With more people experiencing financial hardship because of COVID-19 and the associated lockdowns and restrictions, some are turning to older relatives to provide financial support and accommodation.
As much as parents and grandparents may want to support their family members, it is important to seek legal advice to protect their interests.
Those working closely with older people are seeing an increase in people moving back in with older relatives, usually children moving into their parent's house. That is not necessarily a bad thing - there are numerous benefits such as additional companionship and support, especially during lockdowns. Family members can also pool funds and resources and care for each other.
However, there are problems, such as when stress and close quarters lead to arguments, verbal abuse, and sometimes even physical abuse. More difficulties arise when the parent tries to evict the child.
Close cohabitation does lead to discord and relationship breakdowns and there is no shame in people seeking help to improve family functioning. We need to remove the stigma associated with admitting that there is discord in family relationships. There are services to help older people to improve communication skills, resolve family conflict and prevent elder abuse.
While many of us cannot imagine it could happen, elder abuse is a real and growing issue. Research estimates pre-COVID elder abuse rates to be as high as 14 per cent. There are no statistics available yet on how much elder abuse has increased due to COVID-19, but isolation is a driver of elder abuse.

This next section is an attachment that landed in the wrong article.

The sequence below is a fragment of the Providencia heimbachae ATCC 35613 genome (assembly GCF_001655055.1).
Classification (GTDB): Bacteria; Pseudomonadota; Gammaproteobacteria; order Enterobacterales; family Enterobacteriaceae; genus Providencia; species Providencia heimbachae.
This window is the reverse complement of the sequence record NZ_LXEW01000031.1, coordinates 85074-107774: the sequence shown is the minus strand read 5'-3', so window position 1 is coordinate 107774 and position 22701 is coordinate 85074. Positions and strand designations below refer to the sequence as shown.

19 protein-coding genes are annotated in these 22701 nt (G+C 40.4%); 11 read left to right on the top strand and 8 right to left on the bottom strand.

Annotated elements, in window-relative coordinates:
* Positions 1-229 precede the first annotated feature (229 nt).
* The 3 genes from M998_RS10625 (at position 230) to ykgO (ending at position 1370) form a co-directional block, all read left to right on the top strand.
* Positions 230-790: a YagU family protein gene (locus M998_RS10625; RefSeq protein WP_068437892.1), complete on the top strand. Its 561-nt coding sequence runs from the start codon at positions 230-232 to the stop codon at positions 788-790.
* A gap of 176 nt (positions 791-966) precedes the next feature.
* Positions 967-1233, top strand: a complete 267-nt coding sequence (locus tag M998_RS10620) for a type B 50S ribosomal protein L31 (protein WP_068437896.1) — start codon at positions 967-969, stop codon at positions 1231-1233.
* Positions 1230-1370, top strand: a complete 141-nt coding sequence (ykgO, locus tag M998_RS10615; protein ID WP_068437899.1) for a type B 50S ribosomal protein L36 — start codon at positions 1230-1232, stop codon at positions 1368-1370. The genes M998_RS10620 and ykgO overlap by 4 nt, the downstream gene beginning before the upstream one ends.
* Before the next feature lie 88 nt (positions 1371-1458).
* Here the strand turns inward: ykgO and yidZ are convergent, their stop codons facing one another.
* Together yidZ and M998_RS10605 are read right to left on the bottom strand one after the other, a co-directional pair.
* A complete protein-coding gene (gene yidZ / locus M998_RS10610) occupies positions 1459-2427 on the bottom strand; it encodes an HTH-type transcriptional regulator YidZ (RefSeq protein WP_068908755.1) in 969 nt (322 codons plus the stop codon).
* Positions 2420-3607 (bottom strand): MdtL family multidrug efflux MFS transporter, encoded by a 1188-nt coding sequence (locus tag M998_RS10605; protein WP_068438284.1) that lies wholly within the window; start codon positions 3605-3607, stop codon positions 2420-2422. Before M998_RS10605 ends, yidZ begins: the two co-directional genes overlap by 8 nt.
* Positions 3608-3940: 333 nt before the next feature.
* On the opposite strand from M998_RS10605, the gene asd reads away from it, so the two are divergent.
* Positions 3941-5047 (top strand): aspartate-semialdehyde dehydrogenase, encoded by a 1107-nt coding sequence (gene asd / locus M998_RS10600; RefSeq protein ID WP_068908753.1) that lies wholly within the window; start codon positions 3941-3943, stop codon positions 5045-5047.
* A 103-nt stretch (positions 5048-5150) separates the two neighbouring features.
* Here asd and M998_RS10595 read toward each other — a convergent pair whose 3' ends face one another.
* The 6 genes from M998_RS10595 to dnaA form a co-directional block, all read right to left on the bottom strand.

Abuse can be financial, physical, psychological, emotional, sexual or neglect, and tragically, most cases are perpetuated by a family member.
An adult child returning to the family home increases the risk of elder abuse. The older person is now living with their abuser, unable to escape the abuse. A parent might be reluctant to evict or their child may refuse. If giving family members financial account details, older people should continue to monitor their accounts.
We all have a role to play. Check in with older friends and if you suspect abuse, talk to the older person, or report it. The free, confidential, National Elder Abuse phone line is 1800 353 374.
There is nothing wrong with wanting to help family members, but we must normalise and encourage older people to protect themselves.
Tanya Chapman is a senior associate in elder law and estate planning at Catherine Henry Lawyers
IN THE NEWS:
- Demand for China from the Port of Newcastle a long game
- NSW government rebuts federal criticism of its electricity "roadmap"
- Pipes for potential Walsh Point desalination plant would run under Hunter River and Stockton
- Kurri Kurri sensation 'Mulletfest' is back in 2021
- Bull sharks caught in Lake Macquarie made waves in 2012
- Newcastle jobless rate at nine-month low as workers return to labour market